One Thing We Don’t Seem To Talk Enough About: Translation
The next time you hear someone lament the decline of classical studies, think about this simple fact: since 2000, the number of new translations of Homer published in the English language is 27—and that’s not counting graphic novel or juvenile versions. Nor does that count reprints of well established translations by Richmond Lattimore, Robert Fitzgerald, Stanley Lombardo, or Robert Fagles, not to mention the “classic” translations of George Chapman or Alexander Pope, or the conveniently available (i.e., out of copyright) prose of Samuel Butler. Most of us are aware of some of these new works: Emily Wilson’s Odyssey (Norton, 2017) has become a cause célèbre; she now tweets criticisms of her male predecessors—but also shares clips of Mark Ruffalo reading her work, has been featured in the New York Times Magazine, and has written for The New Yorker. But very few of us—myself included, until I did the numbers—are aware of the full, voracious extent of the English-language market for classical epic. This is curious because somewhat notoriously, the anglophone world translates much less than other language domains; the Brazilians and Italians by contrast have a brilliant translation market, showing a greater appetite for foreign literature than we have. Yet how are we to account for this extraordinary literary production in a genre now considered unviable for modern poets? If Homer could collect royalties, he’d be richer than J. K. Rowling!
The work my colleague Alexandra Lianeri, Assistant Professor of Classics and Translation Theory at the Aristotle University of Thessaloniki, and I have been doing tries to address the strange blind spot that developed in classical studies with regard to translation, which led us to co-edit A Companion for the Translation of Greek and Latin Epic (Wiley-Blackwell). We consider this blind spot strange because translation has always been a part of the pedagogy of classical philology, though it was approached in fairly simplistic terms, largely geared to monitoring linguistic competency. Until fairly recently, translation itself was not considered a viable fulltime focus for academic classicists (Stanley Lombardo seems to have been one of the first in the US to make an entire career of it), though of course it is an integrated part of the scholarship of classical studies (we all produce translations in our books and articles). Many established classicists of the past engaged in literary translation, and many still do, though usually after doing “serious work” of scholarship to get tenure. But we still seem to have some trouble in framing an appropriate discussion of translation or developing a nuanced way to approach its history, its relation to classical reception, its challenge to how we think about classical texts, its creative relationship to contemporary literature, and even its relationship to the book trade, where—as we can see from the numbers—business is booming. At best, what we have is a routine for the roll out of new translations, which are reviewed in superficial ways, declared the Homer or the Virgil we have all been waiting for, and then recommended (or not) for course adoption or casual reading.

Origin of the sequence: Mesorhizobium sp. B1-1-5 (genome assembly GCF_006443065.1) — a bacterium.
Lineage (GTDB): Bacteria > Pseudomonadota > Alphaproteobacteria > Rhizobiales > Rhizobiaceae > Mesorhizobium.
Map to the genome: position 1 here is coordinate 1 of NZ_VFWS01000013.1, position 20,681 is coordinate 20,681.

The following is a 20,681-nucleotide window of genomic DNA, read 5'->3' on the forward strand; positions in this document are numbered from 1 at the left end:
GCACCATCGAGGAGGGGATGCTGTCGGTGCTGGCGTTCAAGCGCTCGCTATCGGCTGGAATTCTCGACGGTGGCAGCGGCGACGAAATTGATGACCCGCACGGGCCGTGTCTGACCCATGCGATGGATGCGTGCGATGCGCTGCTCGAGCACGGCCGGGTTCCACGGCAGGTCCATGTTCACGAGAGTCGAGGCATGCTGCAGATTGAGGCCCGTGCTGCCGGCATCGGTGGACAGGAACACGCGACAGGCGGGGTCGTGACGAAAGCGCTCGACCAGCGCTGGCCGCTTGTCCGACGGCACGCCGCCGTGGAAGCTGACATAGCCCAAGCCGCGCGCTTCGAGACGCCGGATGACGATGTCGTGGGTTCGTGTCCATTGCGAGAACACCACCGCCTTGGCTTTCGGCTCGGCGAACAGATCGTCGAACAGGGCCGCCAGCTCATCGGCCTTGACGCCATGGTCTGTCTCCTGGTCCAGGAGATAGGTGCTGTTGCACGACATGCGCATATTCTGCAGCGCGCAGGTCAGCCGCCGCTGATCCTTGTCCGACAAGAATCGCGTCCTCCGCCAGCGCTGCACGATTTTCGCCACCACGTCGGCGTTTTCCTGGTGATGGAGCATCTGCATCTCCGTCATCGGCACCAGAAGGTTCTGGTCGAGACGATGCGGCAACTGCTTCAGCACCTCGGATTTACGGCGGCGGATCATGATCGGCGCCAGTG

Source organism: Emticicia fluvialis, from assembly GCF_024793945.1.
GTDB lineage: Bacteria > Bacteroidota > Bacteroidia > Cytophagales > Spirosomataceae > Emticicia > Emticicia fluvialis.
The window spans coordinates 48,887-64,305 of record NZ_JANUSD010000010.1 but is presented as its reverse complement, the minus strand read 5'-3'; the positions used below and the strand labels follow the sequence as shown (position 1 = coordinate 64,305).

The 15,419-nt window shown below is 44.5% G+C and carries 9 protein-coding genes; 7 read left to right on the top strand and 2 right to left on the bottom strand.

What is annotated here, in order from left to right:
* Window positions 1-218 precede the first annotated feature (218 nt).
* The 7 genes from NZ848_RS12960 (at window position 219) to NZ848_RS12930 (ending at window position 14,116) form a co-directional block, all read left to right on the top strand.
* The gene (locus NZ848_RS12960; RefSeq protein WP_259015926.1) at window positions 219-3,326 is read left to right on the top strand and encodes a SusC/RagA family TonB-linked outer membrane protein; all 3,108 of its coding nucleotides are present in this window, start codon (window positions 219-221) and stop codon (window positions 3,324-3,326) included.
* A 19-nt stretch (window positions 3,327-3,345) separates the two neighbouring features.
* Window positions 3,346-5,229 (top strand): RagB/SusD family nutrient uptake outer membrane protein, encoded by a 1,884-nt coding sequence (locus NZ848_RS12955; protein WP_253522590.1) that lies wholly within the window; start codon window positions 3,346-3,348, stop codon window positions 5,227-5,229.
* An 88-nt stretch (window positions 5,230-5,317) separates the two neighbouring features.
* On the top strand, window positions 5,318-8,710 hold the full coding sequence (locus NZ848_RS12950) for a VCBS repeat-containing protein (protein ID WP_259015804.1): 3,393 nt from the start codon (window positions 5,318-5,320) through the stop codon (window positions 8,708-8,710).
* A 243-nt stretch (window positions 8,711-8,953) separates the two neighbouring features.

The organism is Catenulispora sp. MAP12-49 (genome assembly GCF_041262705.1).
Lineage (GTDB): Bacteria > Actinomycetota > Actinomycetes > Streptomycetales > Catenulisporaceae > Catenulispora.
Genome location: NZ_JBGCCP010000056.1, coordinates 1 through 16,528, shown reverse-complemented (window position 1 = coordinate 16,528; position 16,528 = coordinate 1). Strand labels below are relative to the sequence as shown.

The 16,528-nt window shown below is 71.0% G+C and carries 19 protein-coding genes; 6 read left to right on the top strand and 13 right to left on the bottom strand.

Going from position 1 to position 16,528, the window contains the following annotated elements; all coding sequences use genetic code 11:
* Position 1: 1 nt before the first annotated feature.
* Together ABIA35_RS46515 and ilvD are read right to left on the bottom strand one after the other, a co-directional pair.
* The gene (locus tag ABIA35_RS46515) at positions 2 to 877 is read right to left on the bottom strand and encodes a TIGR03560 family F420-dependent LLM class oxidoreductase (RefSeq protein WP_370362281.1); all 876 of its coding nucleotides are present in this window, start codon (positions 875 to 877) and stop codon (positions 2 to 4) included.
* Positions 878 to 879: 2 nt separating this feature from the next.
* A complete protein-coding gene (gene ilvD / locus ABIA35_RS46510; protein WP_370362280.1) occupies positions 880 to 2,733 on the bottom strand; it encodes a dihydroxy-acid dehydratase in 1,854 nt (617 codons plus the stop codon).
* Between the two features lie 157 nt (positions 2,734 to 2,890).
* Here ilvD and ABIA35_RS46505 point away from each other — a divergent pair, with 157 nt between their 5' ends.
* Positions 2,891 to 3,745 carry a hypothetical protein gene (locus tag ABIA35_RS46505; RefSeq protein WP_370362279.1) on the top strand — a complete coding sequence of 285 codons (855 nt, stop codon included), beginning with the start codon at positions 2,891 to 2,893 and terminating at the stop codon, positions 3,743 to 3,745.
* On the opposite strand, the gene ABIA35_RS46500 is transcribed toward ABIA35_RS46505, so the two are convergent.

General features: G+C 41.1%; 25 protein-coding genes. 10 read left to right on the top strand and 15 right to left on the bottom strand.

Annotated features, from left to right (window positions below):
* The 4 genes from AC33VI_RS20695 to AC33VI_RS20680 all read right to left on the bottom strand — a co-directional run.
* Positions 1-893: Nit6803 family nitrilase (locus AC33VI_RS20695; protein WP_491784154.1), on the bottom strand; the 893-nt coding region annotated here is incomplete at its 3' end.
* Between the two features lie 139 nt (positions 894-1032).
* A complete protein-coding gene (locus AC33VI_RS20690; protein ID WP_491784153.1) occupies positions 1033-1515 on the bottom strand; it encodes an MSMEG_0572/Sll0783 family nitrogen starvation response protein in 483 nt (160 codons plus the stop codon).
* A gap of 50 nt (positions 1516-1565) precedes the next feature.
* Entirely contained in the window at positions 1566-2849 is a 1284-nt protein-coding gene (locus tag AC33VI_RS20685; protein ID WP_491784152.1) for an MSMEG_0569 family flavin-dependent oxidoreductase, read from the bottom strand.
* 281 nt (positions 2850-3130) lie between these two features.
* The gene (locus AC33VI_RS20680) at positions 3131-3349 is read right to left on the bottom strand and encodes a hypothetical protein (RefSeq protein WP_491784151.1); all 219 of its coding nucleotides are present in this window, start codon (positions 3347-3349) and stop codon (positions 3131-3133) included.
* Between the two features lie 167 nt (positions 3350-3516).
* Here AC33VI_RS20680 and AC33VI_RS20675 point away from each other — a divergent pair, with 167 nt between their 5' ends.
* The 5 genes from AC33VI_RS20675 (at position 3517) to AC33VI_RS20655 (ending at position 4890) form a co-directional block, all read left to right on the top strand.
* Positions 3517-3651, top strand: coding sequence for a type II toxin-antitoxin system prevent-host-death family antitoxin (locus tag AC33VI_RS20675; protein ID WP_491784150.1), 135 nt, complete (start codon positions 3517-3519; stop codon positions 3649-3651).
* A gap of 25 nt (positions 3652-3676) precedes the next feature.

Alexandra and I would like to change how we engage the considerable riches the history of translation affords us as well as the compelling questions about language, meaning, agency, community, transvaluation and temporality that the act and reception of translation present. Our Companion focuses exclusively on Greek and Latin epic since a genre-specific approach facilitates a much broader discussion in terms of both diachronic and synchronic approaches. Classical epic is one of the most translated literary genres in the world, and has often been the center of important discussions of translation, so it makes a good case by itself for any exploration of literary translation. Even with such a specific focus on genre, however, we can’t begin to exhaust the topic or cover every relevant inch of it. Like other Companion volumes that seek to integrate and constitute new fields (A Companion to Classical Receptions (Wiley Blackwell, 2008) being the most relevant case in point), this volume is not a handbook to a field that exists so much as an invitation to help create one. But given the vitality of classical epic in translation in the new millennium and its centuries-long history, we have every reason to feel it’s a field worth investing in. Moreover, classical scholars have a lot to contribute to the contemporary discussions of translation studies, and we should definitely join the conversation.
Richard Armstrong is Associate Professor of Classical Studies in the Honors College and The Department of Modern and Classical Languages at the University of Houston. He received his BA from the University of Chicago and his M. Phil. and Ph. D. from Yale University. He has published extensively on the reception of ancient culture, translation studies, and the history of psychoanalysis. He is the author of A Compulsion for Antiquity: Freud and the Ancient World (Cornell) and coeditor with Paul Allen Miller of the Ohio State UP series, Classical Memories / Modern Identities. His forthcoming publications include Companion to the Translation of Greek and Latin Epic (Blackwell) with A. Lianeri, and Theory and Theatricality: Classical Drama in the Age of Grand Hysteria (OUP).